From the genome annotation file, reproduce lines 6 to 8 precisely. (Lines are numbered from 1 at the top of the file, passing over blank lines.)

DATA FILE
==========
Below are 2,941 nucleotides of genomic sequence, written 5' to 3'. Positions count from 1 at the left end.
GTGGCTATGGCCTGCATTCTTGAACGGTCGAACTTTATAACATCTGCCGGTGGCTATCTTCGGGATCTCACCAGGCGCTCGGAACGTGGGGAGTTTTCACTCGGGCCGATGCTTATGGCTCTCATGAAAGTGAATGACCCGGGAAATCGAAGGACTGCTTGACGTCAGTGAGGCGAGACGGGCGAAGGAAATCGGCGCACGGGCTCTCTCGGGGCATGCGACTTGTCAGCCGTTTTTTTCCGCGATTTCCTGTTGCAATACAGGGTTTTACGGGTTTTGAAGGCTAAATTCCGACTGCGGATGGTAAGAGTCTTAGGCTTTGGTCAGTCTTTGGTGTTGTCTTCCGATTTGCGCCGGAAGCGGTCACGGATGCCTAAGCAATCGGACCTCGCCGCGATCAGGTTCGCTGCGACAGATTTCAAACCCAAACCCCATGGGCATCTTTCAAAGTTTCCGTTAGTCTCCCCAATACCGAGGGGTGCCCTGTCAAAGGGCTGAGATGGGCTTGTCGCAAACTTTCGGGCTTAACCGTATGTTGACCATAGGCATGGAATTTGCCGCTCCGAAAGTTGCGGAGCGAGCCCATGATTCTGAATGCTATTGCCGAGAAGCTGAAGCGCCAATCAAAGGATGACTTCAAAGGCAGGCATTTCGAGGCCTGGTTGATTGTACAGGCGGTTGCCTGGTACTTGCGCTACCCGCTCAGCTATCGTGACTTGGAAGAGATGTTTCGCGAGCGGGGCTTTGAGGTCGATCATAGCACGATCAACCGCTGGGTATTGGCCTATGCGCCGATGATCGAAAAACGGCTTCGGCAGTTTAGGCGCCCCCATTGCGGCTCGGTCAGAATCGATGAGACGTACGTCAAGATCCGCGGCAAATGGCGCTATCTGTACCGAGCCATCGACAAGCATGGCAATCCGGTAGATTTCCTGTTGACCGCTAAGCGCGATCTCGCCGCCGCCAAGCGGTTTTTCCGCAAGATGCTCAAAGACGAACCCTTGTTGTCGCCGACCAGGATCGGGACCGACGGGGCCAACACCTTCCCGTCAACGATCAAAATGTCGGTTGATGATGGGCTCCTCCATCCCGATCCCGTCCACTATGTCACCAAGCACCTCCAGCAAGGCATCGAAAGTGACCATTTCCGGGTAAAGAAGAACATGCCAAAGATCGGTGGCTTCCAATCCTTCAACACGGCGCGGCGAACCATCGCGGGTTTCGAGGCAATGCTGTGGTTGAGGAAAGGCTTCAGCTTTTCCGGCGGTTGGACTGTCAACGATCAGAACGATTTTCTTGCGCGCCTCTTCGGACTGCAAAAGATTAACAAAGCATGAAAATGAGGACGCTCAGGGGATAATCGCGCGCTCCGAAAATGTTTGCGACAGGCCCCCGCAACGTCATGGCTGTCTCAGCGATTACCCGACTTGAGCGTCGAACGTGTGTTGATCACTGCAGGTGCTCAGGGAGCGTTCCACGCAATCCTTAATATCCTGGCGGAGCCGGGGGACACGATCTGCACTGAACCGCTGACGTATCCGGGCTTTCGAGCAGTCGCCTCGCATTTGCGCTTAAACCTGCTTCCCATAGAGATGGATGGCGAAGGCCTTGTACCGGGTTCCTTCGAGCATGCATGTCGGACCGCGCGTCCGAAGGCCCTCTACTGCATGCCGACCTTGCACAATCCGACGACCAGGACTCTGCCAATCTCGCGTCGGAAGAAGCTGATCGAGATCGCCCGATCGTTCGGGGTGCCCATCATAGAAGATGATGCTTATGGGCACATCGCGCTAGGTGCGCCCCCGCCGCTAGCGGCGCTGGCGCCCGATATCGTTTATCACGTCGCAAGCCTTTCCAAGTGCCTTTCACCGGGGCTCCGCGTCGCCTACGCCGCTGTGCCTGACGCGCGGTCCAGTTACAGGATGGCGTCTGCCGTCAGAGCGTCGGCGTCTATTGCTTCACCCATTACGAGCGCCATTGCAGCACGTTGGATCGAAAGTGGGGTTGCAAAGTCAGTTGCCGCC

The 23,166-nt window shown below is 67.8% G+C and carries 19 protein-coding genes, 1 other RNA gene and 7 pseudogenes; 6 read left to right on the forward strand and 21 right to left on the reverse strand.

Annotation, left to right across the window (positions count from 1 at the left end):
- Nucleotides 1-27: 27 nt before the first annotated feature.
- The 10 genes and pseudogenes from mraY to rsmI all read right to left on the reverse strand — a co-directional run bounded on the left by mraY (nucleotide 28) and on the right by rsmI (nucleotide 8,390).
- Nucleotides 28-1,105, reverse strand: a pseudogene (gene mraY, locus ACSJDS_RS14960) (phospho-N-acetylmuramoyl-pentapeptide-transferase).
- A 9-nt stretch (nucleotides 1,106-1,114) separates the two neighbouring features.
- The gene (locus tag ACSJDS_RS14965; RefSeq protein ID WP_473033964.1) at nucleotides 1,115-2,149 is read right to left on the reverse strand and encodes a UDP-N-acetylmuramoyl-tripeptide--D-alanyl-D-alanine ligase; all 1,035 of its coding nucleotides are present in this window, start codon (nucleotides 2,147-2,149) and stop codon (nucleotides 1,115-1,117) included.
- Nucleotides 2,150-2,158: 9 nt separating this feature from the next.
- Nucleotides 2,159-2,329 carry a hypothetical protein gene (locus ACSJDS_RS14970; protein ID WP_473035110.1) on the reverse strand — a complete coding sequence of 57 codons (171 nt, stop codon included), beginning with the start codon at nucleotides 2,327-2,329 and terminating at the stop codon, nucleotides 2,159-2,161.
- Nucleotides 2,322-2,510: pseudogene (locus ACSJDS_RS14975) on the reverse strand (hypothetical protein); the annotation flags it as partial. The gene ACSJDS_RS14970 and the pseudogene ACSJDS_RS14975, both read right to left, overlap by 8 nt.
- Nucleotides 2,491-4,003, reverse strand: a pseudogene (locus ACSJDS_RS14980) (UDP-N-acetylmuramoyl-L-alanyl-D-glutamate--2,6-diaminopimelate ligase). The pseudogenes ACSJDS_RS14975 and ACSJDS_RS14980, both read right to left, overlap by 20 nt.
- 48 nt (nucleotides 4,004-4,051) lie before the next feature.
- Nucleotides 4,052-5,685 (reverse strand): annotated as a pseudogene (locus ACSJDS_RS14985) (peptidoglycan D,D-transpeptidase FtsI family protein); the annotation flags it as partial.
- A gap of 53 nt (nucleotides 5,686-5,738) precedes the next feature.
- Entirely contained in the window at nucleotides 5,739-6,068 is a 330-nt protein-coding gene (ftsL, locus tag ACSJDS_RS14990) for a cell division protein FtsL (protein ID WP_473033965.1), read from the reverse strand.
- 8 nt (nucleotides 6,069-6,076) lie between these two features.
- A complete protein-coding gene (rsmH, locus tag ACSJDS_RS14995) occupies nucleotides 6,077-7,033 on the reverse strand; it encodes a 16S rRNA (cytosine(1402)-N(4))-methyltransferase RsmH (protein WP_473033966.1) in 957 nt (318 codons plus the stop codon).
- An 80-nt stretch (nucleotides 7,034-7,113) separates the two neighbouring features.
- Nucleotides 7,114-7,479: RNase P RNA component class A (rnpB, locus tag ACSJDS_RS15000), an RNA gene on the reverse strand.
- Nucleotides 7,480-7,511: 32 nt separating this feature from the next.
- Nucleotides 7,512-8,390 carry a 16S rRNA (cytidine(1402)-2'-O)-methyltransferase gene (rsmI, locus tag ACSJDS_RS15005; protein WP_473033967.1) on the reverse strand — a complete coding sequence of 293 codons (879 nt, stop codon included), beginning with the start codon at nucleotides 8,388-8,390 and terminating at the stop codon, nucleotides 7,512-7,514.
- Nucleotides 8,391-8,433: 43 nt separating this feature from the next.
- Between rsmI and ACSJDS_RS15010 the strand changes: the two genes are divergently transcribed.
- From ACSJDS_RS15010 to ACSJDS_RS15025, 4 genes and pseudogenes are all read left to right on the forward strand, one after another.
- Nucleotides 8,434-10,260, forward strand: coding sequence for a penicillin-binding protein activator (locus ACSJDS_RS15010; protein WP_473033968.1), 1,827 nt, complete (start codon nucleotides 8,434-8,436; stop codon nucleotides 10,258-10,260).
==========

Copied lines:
- The 10 genes and pseudogenes from mraY to rsmI all read right to left on the reverse strand — a co-directional run bounded on the left by mraY (nucleotide 28) and on the right by rsmI (nucleotide 8,390).
- Nucleotides 28-1,105, reverse strand: a pseudogene (gene mraY, locus ACSJDS_RS14960) (phospho-N-acetylmuramoyl-pentapeptide-transferase).
- A 9-nt stretch (nucleotides 1,106-1,114) separates the two neighbouring features.